The Ph.D. program in Cognitive Psychology seeks to educate and train students interested in pursuing research at the highest levels of academic scholarship. The program offers training in a wide range of research areas in cognitive psychology: categorization and concepts, creativity, humor perception, infant cognition, implicit and explicit memory, memory and aging, visual object recognition, inductive reasoning, metacognition, word recognition, cognitive and neuropsychological aspects of bilingualism, figurative language processing, and cognitive neuroscience.
In addition, our faculty and graduate students participate in collaborative professional exchanges with faculty and students in computer science, engineering, human performance, architecture, educational psychology, neuroscience, philosophy, linguistics, Hispanic studies, and women’s and gender studies. Upon completing their doctorate, many of our students have secured full-time academic positions involving teaching and research at prestigious colleges and universities. Others have pursued post-doctoral fellowships before seeking a faculty position.
The CCN program has an excellent student to faculty ratio of 2:1. Our students typically engage in research from the first year onward and present their first year project to the Department in the fall of their second year. CCN faculty and graduate students also meet every week for an interdisciplinary brown bag seminar series, Cognoscenti, which is one of many Working Groups sponsored by the Glasscock Center for Humanities Research. The series brings to campus faculty members from other departments and other universities and provides exposure to different perspectives on the field and the opportunity to network with professors at other institutions.
In 2015, a monthly reading/discussion group was launched by members of the CCN faculty to discuss neuroimaging research. The CCN area also participates in an annual regional conference on cognition (ARMADILLO), held in the fall at a different university in Texas each year (Texas A&M has hosted this conference on three occasions). There are also opportunities for students to present their research at other venues at the university and at national or international conferences, including the Psychonomics Society, the Association for Psychological Science, and specialized conferences. Our students also publish with CCN faculty in some of the leading journals in the field.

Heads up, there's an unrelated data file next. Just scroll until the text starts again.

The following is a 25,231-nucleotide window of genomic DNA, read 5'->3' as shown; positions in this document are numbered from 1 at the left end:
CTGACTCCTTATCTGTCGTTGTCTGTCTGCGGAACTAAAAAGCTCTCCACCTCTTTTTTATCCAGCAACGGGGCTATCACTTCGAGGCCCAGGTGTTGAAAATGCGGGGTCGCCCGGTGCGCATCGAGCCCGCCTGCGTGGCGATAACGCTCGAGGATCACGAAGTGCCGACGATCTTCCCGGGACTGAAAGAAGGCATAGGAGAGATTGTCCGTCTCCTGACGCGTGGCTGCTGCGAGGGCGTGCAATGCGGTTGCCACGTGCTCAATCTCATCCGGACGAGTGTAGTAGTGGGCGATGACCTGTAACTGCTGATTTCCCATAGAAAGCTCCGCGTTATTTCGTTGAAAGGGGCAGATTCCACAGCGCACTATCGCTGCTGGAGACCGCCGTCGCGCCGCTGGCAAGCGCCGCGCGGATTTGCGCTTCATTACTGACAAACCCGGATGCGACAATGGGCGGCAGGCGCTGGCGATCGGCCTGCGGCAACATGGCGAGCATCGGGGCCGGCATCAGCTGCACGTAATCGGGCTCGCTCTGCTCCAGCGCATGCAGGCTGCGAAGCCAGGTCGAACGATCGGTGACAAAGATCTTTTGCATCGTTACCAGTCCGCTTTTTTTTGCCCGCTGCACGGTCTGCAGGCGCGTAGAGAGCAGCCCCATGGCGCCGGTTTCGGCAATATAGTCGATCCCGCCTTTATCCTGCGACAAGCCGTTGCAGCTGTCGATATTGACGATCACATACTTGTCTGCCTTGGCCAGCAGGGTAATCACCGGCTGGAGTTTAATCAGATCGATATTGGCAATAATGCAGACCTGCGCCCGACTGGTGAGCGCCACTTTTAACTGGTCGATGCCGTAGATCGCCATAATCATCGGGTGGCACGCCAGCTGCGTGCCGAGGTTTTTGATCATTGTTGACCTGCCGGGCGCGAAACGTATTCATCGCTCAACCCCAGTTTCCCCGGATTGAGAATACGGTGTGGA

Research by CCN faculty has been supported by grants from federal agencies, private foundations, and internal funding sources. The faculty are also active on editorial boards of various scholarly journals: Cognitive Studies: Bulletin of the Japanese Cognitive Science Society, Journal of Memory and Language; Journal of Neurolinguistics; Laterality. One of our faculty (Vaid) is Editor of the journal, Writing Systems Research. Three CCN faculty (Ward, Smith & Vaid) co-edited a research volume, Creative Thought: An Investigation of Conceptual Structures and Processes.
The CCN area values collaborative interdisciplinary and international research. Individual faculty in the area have hosted visiting scholars (including Fulbright scholars) from India, Poland, France, Australia, Spain, Korea, Canada, and Israel.
|CORE FACULTY||RESEARCH INTERESTS||ACCEPTING APPLICATIONS FOR 2017-2018|
|Anderson, Brian||Examine how previously reward-associated stimuli are processed in both healthy and individuals who struggle with addiction and other psychopathologies.||Yes|
|Barnhardt, Terry||Exploring the effects of different kinds of study tasks on different kinds of implicit memory tests.|
|Bernard, Jessica||Understand how the cerebellum contributes to both motor and cognitive behavior. Motor and cognitive performance changes in aging.||Yes|
|Geraci, Lisa||How stereotypes and expectations affect how people perform on cognitive tests.||Yes|
|Orr, Joseph||Examining the psychological and neural mechanisms underlying executive functions||Yes|
|Smith, Steve||Memory-Retrieval Blocking & Recovery, Metacognition-Tip of the tongue states, Creative Cognition-Fixation and mental blocks|
|Vaid, Jyotsna||Billingualism and language brokering experience, Word recognition across orthographies, Directional biases in spatial cognition||Yes|
|Wilcox, Teresa||Infant cognition, object representation, physical reasoning, neural basis of cognitive development||Yes|
|Worthy, Darrell||Developing a full understanding of human learning and decision-making using a computational cognitive neuroscience approach.||Yes|
|Yamauchi, Takashi||Emotion and cognition, brain-computer interface, affective computing, unconscious semantic processing||Yes|